skip to main |
skip to sidebar
Continuing my modestly ambitious project of reading all of Kingsley Amis's novels (inspired by Zachary Leader's admirable and definitive biography of Amis), I have just finished Take a Girl Like You. This is Amis's fourth novel, after Lucky Jim, That Uncertain Feeling and I Like it Here and it is widely regarded as one of his best.
I'd go along with that, though it isn't about to unseat The Green Man as my personal favourite. (Actually, there is an interesting foreshadowing of The Green Man here. The male protagonist of Take a Girl Like You is given to panic attacks of an almost hallucinatory intensity, like this: "Some configuration of the leaves under the slight breeze formed, as he watched, a shifting face in profile, the eye blinking slowly." That will ring a bell with anyone who has read Amis's classic ghost story.)
One thing I've noticed in my Amis-reading project is the extent of his vocabulary. It's an education to read his books. You can generally count on at least one word you've never heard before. This time it is "carphology" which means the plucking of the bedclothes by a delirious patient. Here Amis uses it to refer to some frenetic modern jazz he doesn't like (Coltrane, I suspect): "carphology in sound."
Take a Girl Like You is Amis's own favourite among his novels. It is lovingly crafted and took a long time to write, started in 1955 and set aside for I Like it Here, it was finally published in 1960.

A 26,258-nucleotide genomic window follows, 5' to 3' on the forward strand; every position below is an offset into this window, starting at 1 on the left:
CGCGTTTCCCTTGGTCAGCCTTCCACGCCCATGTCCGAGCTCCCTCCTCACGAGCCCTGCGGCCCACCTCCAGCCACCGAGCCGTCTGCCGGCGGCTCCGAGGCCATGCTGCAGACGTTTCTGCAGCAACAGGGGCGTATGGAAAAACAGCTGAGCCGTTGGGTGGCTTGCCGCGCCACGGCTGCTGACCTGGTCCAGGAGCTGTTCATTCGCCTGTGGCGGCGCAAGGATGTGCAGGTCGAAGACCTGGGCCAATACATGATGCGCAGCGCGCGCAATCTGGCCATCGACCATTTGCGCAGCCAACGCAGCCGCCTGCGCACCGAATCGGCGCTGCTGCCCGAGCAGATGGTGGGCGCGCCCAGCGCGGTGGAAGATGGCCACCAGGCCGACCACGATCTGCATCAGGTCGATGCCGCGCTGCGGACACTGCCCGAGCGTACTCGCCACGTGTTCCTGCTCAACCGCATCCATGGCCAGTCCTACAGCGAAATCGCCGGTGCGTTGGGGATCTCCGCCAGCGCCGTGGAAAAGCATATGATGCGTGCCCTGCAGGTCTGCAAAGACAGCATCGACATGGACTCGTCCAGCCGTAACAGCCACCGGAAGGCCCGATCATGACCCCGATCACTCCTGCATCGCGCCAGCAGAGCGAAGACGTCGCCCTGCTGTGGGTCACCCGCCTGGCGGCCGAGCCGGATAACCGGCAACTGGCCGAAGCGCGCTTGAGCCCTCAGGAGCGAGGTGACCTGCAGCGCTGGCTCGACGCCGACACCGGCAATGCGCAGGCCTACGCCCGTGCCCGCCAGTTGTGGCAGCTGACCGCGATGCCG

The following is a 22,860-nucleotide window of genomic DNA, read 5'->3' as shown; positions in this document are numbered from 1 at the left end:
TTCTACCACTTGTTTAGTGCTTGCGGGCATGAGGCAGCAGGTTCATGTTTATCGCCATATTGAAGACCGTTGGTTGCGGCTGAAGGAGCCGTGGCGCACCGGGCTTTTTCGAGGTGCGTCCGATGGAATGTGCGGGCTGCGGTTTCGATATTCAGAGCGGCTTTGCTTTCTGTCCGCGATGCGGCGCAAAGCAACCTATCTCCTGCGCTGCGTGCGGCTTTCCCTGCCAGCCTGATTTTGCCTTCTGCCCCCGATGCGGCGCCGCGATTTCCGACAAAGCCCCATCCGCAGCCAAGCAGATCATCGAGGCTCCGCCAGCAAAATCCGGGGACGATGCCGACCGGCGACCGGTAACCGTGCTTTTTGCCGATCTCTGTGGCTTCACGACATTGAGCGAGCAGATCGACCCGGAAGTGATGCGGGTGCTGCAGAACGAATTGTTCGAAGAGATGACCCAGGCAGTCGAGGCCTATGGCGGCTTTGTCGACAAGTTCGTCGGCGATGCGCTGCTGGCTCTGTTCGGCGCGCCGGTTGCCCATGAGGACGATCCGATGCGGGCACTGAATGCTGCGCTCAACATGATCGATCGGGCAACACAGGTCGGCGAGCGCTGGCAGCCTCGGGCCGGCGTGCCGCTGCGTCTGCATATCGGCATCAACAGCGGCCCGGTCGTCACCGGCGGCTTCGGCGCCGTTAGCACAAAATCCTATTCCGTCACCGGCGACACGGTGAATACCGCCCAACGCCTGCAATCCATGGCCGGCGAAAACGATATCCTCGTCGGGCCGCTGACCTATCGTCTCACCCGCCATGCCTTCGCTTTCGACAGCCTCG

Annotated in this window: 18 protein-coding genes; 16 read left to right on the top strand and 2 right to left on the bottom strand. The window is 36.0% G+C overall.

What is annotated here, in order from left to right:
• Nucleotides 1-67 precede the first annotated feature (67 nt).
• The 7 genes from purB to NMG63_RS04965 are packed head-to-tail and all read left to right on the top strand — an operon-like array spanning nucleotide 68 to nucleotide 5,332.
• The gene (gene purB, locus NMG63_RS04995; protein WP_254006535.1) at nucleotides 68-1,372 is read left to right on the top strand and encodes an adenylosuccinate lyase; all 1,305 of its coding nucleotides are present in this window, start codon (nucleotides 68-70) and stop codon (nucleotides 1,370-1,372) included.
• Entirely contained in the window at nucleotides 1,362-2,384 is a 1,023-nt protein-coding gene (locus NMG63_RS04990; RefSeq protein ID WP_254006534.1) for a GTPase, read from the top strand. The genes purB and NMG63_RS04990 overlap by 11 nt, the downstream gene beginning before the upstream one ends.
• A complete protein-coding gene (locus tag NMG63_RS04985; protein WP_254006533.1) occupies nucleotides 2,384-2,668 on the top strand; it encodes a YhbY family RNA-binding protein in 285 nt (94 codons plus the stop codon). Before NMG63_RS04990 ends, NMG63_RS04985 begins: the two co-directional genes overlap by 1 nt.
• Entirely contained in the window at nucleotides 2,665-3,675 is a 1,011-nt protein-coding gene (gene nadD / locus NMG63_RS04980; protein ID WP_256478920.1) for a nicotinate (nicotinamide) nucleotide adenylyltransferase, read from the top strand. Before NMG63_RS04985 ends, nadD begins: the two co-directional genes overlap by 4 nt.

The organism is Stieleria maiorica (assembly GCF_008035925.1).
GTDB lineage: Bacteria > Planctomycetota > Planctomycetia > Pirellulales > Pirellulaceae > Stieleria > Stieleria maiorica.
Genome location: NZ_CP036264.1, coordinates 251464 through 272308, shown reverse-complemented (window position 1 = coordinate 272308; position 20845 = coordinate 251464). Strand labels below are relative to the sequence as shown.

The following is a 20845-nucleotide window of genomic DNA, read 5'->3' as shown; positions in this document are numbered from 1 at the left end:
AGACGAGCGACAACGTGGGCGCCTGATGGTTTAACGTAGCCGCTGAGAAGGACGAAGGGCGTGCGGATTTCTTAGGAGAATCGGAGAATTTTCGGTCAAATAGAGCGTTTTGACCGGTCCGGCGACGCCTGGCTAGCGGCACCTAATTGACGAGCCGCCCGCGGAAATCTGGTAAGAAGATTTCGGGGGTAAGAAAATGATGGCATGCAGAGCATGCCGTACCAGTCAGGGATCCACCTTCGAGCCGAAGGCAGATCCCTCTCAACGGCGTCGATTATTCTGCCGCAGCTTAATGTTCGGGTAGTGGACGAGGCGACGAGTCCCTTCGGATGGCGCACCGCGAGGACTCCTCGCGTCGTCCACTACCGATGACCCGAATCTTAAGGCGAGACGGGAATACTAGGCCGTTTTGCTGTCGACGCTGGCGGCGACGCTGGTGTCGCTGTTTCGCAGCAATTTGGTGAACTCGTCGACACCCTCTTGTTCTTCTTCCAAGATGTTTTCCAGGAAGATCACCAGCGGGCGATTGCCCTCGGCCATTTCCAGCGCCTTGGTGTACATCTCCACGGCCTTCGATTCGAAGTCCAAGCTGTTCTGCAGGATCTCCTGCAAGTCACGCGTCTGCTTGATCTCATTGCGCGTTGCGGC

It is also Amis's longest novel, carefully planned in terms of characterisation and structure. He made 80 pages of detailed notes in a notebook, begun while he was in Portugal (also incidentally gathering the material for I Like it Here). It's a notable step forward in Amis's craft, depicting the action from two character's viewpoints. It starts out as a pure account of Jenny Bunn and what happens to her, then follows Patrick Standish's point of view, alternating chapters between the two of them. But it remains essentially Jenny's novel (16 chapters for her, 11 for Patrick).
Jenny is a delightful character, a ravishing Northern virgin. She is largely inspired by Amis's wife Hilly (though she wasn't from the North of England) and it is a highly sympathetic portrait, although it is easy for the modern reader (and indeed the 1960 reader) to get fed up with Jenny's silly insistence on trying to retain her virginity in the face of Patrick's (and others') onslaughts and stratagems.
But, as Zachary Leader points out, it is easier to mock a desire to retain virginity than a wish for fidelity, and in the real world that was the true tension between Hilly and Amis — they loved each other but he was running around (to put it euphemistically) with every available, attractive women who crossed his line of sight.
This is a beautifully observed novel and very sympathetic to the plight of women suffering unwanted attention. For instance when Amis describes the anxious sweaty dud nerving himself himself up to try and put his arm around Jenny's shoulder, "like a golfer preparing for a tricky shot."
This brilliant observation extends to other characters, like posh Julian the flamboyant rich rake. As he serves drinks, Jenny observes "It was funny to see him with something in his hands that was for other people."